One reason for the discrepancy, Taylor said, was that unlike the Fed's report, Pew did not include Asian families among nonwhites. But any way you count, the differences are stark, and were magnified by the Great Recession. For most of the last three decades, Pew said, black families had roughly one-tenth the net worth of whites.

Why does wealth sometimes matter even more than income?

Wealth — yours or your family's — is what helps people get ahead, by paying for education, or providing funds to start a business. For some, it can be the difference between a leaky roof and a dry house — or homelessness. For others, it can mean the resources to repair a broken-down car or truck that's crucial to maintaining a job or small business. Perhaps even more than income, wealth disparities accumulated over time are what separate the 1 percent from the rest of us.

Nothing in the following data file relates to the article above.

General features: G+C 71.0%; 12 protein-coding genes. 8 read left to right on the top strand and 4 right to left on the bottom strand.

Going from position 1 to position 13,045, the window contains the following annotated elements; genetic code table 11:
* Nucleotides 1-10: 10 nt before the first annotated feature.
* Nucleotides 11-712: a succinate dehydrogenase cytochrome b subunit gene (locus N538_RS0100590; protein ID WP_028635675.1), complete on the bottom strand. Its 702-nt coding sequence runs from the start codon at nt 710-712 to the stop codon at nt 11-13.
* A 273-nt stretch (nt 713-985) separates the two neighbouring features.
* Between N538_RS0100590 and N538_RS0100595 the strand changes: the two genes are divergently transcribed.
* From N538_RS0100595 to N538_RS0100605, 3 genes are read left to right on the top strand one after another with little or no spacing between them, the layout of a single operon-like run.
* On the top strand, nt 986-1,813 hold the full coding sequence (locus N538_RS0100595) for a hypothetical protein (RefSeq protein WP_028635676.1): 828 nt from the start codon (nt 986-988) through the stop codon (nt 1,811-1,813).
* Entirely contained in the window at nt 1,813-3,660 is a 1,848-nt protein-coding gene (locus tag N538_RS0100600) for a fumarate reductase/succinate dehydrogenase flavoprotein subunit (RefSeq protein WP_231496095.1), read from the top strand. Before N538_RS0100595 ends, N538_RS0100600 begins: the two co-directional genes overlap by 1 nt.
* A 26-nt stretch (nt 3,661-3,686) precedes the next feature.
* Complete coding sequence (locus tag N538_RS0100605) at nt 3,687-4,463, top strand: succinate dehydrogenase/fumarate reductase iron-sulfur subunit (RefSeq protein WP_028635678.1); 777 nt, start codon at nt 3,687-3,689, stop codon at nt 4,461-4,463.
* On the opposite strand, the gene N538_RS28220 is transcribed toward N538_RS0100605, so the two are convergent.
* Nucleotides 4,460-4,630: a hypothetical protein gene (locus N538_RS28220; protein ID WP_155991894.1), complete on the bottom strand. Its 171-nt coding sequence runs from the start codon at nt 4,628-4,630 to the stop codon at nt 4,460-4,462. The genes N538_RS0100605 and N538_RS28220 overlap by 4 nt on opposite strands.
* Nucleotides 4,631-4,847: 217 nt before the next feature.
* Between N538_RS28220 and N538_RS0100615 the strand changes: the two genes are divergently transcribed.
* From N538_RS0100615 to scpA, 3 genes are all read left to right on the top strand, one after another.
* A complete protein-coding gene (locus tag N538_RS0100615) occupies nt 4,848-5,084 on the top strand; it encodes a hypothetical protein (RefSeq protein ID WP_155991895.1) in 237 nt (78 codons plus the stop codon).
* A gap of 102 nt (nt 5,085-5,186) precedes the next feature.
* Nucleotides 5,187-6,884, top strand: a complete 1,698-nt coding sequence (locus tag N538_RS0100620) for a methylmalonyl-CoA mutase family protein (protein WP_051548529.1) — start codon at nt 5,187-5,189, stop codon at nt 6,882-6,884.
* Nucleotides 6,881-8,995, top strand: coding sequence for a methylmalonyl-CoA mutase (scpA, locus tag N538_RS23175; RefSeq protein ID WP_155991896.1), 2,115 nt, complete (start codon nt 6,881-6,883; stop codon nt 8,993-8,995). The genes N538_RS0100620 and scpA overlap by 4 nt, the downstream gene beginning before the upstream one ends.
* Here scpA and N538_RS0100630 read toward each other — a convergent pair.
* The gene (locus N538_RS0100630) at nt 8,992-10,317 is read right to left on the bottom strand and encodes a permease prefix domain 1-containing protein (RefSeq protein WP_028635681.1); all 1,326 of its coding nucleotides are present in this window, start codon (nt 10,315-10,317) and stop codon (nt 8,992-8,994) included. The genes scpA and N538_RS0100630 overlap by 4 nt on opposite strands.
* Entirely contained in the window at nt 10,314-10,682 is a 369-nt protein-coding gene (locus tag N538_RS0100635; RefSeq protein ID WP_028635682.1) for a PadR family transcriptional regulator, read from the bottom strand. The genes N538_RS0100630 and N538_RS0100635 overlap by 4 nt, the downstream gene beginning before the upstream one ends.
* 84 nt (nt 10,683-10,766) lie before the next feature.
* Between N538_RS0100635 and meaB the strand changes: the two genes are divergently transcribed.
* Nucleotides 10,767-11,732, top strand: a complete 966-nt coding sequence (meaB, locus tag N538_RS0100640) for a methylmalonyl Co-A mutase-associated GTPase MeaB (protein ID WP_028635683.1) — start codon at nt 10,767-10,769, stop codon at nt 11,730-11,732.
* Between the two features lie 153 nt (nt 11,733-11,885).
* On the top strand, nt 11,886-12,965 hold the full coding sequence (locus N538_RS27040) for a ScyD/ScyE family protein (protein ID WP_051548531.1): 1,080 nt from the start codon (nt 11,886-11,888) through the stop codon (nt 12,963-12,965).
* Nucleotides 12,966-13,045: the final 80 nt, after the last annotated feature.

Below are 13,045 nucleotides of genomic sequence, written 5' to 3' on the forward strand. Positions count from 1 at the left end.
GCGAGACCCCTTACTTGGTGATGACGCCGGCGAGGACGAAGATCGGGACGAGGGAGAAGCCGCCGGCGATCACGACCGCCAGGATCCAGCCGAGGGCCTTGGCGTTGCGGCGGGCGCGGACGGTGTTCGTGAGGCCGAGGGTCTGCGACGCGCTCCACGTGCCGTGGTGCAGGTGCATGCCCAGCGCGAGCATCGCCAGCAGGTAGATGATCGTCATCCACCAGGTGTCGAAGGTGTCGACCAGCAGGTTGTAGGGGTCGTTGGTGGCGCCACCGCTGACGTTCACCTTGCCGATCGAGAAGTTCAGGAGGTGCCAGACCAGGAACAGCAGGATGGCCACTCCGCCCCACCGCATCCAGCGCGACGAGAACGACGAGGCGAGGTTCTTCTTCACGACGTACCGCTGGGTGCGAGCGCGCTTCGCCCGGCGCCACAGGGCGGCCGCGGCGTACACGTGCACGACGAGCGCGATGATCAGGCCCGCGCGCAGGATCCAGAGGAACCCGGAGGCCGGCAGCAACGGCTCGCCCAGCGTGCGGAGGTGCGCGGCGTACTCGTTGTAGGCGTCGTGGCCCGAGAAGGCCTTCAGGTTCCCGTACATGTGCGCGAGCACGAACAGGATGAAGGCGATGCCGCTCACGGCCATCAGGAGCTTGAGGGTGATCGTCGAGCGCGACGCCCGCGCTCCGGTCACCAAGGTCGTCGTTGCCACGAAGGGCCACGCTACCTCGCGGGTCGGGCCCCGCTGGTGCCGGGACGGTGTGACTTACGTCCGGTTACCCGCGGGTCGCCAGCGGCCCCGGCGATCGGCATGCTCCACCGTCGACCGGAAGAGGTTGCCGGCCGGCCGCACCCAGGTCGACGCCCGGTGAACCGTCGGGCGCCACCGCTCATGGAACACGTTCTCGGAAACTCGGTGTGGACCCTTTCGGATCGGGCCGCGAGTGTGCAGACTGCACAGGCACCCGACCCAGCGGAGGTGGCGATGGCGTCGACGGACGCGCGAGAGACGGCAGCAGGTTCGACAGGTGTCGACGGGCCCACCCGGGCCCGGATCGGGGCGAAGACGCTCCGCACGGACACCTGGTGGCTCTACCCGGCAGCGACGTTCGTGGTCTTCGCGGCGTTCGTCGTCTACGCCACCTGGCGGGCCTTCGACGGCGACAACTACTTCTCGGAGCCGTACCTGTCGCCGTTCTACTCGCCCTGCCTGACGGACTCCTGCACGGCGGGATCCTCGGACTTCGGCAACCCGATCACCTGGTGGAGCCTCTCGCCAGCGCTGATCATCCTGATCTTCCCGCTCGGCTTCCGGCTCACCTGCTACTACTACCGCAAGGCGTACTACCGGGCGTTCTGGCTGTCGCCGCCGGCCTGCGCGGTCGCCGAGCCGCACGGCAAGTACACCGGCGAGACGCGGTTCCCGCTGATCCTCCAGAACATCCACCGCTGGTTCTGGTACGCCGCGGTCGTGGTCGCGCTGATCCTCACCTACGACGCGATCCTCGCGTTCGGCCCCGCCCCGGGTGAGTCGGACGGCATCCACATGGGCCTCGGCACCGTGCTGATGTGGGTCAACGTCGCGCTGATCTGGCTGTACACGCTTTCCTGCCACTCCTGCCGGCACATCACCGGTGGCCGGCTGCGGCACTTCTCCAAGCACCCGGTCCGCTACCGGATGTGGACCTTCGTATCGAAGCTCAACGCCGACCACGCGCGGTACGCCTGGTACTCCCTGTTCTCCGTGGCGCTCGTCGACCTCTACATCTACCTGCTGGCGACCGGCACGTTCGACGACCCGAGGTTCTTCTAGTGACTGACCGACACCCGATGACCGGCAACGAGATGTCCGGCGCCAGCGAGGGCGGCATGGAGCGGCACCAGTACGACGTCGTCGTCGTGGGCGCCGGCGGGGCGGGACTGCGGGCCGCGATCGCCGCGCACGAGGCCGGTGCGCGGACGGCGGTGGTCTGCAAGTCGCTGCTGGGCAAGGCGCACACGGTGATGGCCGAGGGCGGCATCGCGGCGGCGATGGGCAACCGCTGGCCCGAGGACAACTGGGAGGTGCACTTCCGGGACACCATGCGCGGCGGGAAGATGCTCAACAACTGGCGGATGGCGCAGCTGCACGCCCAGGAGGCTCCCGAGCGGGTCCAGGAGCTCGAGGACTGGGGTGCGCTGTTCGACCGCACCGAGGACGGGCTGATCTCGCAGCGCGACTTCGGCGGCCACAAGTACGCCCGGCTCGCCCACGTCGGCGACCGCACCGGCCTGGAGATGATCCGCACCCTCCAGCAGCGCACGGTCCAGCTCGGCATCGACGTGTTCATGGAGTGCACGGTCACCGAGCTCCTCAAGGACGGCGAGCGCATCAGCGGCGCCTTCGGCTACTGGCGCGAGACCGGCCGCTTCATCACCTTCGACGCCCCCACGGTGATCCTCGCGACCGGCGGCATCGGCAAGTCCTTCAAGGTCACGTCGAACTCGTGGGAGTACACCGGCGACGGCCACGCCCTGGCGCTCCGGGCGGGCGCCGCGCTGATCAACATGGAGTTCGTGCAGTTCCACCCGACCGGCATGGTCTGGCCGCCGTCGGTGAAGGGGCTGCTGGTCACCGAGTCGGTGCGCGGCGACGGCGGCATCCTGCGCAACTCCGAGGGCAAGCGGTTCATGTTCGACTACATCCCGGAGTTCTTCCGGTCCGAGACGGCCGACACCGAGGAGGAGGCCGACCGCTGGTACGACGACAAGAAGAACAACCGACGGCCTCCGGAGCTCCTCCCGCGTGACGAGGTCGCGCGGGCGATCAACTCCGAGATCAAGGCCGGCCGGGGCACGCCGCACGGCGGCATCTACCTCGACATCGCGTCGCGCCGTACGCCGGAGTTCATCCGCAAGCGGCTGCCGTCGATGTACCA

Taylor likens wealth to a rainy-day fund for life's inevitable storms — and a way to avoid the traps of debt. "Wealth means that when economic setbacks happen, you can ride them out," he says.

The disparities are sobering for anyone who wants to believe that America is well past its legacy of slavery and discrimination, and a reminder why investments in public goods such as education are so important to our future.

And in the aftermath of the Great Recession, they're very tough to spin.

Contact Jeff Gelles at 215-854-2776 or jgelles@phillynews.com.